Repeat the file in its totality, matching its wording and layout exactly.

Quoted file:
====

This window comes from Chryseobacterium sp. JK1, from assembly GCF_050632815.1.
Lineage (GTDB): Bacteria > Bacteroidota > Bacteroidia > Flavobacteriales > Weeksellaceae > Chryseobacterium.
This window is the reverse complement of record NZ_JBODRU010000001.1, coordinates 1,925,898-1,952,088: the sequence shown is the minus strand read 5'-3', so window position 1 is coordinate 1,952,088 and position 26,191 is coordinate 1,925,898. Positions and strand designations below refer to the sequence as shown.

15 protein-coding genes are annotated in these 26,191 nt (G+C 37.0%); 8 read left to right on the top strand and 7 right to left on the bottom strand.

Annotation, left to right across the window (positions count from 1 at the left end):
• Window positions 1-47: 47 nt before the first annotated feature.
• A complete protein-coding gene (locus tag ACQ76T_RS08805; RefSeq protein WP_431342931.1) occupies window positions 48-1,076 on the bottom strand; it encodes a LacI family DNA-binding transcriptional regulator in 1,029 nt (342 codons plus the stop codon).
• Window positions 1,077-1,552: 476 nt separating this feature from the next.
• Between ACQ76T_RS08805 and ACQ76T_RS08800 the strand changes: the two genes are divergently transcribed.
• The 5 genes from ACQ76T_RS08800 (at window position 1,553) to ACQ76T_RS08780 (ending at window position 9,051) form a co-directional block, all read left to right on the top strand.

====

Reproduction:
This window comes from Chryseobacterium sp. JK1, from assembly GCF_050632815.1.
Lineage (GTDB): Bacteria > Bacteroidota > Bacteroidia > Flavobacteriales > Weeksellaceae > Chryseobacterium.
This window is the reverse complement of record NZ_JBODRU010000001.1, coordinates 1,925,898-1,952,088: the sequence shown is the minus strand read 5'-3', so window position 1 is coordinate 1,952,088 and position 26,191 is coordinate 1,925,898. Positions and strand designations below refer to the sequence as shown.

15 protein-coding genes are annotated in these 26,191 nt (G+C 37.0%); 8 read left to right on the top strand and 7 right to left on the bottom strand.

Annotation, left to right across the window (positions count from 1 at the left end):
• Window positions 1-47: 47 nt before the first annotated feature.
• A complete protein-coding gene (locus tag ACQ76T_RS08805; RefSeq protein WP_431342931.1) occupies window positions 48-1,076 on the bottom strand; it encodes a LacI family DNA-binding transcriptional regulator in 1,029 nt (342 codons plus the stop codon).
• Window positions 1,077-1,552: 476 nt separating this feature from the next.
• Between ACQ76T_RS08805 and ACQ76T_RS08800 the strand changes: the two genes are divergently transcribed.
• The 5 genes from ACQ76T_RS08800 (at window position 1,553) to ACQ76T_RS08780 (ending at window position 9,051) form a co-directional block, all read left to right on the top strand.